Steve Li, an undocumented City College of San Francisco student, sits in a detention center in Arizona, but thanks to a last minute reprieve from U.S. Sen. Dianne Feinstein his deportation to Peru has been delayed.

But for other similarly undocumented Asian Pacific American students, living life under the radar, largely in hiding, continues.

Ju, a 21-year-old Bay Area university student, who asks that his last name not be used, dreams of one day working in the nonprofit sector serving immigrant communities. New York resident Jong-Min, a 30-year-old grocery worker, still clings to dreams of becoming a federal judge seven years after graduating magna cum laude.

But for students like Ju and Jong-Min, hopes for a better future will likely fall short of the American dream.

The DREAM (Development, Relief and Education for Alien Minors) Act was first introduced almost a decade ago and this year, once again, it was shot down by the House of Representatives.

The act would provide a pathway for undocumented minors to become permanent residents, but amnesty will not be granted to just anyone. The 2009 version of the Senate bill contains several requirements, including: proof of residence in the U.S. for at least five years; proof of arrival prior to age 16; graduation from a U.S. high school; and arrival in the U.S. between the ages of 12 and 35 at the time of the bill enactment.

Undocumented students would also have to prove “good moral character” in order to be granted “conditional status.” And lastly, the student must also either complete two years in college or serve two years in the military within six years in order to apply for legal permanent resident status.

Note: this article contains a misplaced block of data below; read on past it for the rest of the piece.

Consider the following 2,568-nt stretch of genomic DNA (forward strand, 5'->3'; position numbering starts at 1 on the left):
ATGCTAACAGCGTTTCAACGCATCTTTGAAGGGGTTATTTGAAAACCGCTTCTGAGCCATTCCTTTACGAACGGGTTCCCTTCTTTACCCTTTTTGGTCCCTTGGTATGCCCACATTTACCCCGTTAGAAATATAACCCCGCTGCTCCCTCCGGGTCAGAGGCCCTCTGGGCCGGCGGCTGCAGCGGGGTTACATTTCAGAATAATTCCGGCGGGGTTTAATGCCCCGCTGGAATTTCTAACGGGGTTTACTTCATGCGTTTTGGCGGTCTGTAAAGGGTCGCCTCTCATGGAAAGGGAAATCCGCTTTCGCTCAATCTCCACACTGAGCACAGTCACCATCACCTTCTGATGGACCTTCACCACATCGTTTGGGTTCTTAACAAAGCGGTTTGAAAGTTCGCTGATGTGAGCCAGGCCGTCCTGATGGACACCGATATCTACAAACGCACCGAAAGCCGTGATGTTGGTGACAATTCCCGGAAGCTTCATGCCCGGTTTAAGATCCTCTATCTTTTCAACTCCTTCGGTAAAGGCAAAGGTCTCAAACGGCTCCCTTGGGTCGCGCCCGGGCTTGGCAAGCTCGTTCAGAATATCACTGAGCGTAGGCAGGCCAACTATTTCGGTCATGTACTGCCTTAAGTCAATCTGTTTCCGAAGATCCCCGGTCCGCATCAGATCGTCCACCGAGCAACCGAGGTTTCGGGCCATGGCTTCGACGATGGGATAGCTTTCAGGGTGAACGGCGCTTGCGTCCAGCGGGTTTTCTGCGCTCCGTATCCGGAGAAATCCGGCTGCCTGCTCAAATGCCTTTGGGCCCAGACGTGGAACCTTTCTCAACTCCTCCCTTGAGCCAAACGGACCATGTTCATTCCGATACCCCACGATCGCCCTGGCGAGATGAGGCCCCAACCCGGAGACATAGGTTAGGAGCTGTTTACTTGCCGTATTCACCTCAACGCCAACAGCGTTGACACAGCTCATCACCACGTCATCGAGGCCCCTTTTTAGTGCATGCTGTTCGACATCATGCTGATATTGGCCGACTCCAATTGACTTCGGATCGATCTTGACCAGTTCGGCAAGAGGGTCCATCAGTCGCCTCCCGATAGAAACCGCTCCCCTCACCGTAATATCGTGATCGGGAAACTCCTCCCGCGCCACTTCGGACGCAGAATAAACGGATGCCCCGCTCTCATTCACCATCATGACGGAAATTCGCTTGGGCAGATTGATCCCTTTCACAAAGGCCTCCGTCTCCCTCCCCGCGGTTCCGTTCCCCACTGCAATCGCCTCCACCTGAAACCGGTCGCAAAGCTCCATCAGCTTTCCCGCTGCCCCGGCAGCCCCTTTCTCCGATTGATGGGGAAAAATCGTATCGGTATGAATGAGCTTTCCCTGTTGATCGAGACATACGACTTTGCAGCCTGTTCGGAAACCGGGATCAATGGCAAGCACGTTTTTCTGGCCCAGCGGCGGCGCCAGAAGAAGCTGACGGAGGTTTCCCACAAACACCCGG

Ju and Jong-Min both fit all the criteria. Yet, as the DREAM Act continues to face an uncertain future, both still struggle with basic American liberties. Unable to obtain a driver’s license, work legally, or participate in social aid programs, both are left to obtain under-the-table jobs.

A Reprieve for Some

Li was 12 when he left his home country of Peru to join his parents in the United States who had obtained tourist visas. The family had fled to the South American nation from China in the 1980s to avoid persecution, according to a spokesperson from the Asian Law Caucus.

Once in the U.S., the family applied for political asylum from China, but their application was denied several years ago. Sadly, the family’s legal status was left hidden from their son, Steve.

“This is a good example of what happens when Congress does not pass the DREAM Act,” said Sin Yen Ling, an attorney with the Asian Law Caucus, who is representing Li, 20.

Li was scheduled to be deported Nov. 15 but federal immigration officials have now delayed his deportation. The delay is likely because Sen. Feinstein is looking into whether to introduce a private bill that would allow Li to stay in the U.S. on a temporary basis.

“As an original co-sponsor of the DREAM Act, I believe it would be unjust to deport Mr. Li before we get a chance to vote on this bill, which would allow students like him to attain U.S. citizenship,” said Feinstein to the Associated Press.

That’s good news for APA students in similar circumstances.

Still in Hiding

Although Ju’s identity is still hidden from federal ICE officials, his story is eerily similar to Li’s. In South Korea Ju recalls a family riddled with financial problems. In the end bankruptcy and divorce were the result.

He would end up in the U.S. with hopes of a better life. Armed with tourist visas, the family tried to apply for permanent residency status but was denied.

Like Li, Ju says his undocumented status was only revealed to him during his senior year of high school. At the time his life was that of a typical teenager: working hard on AP classes, joining student government, and playing high school varsity basketball. His undocumented status was revealed finally when it was time to apply for college.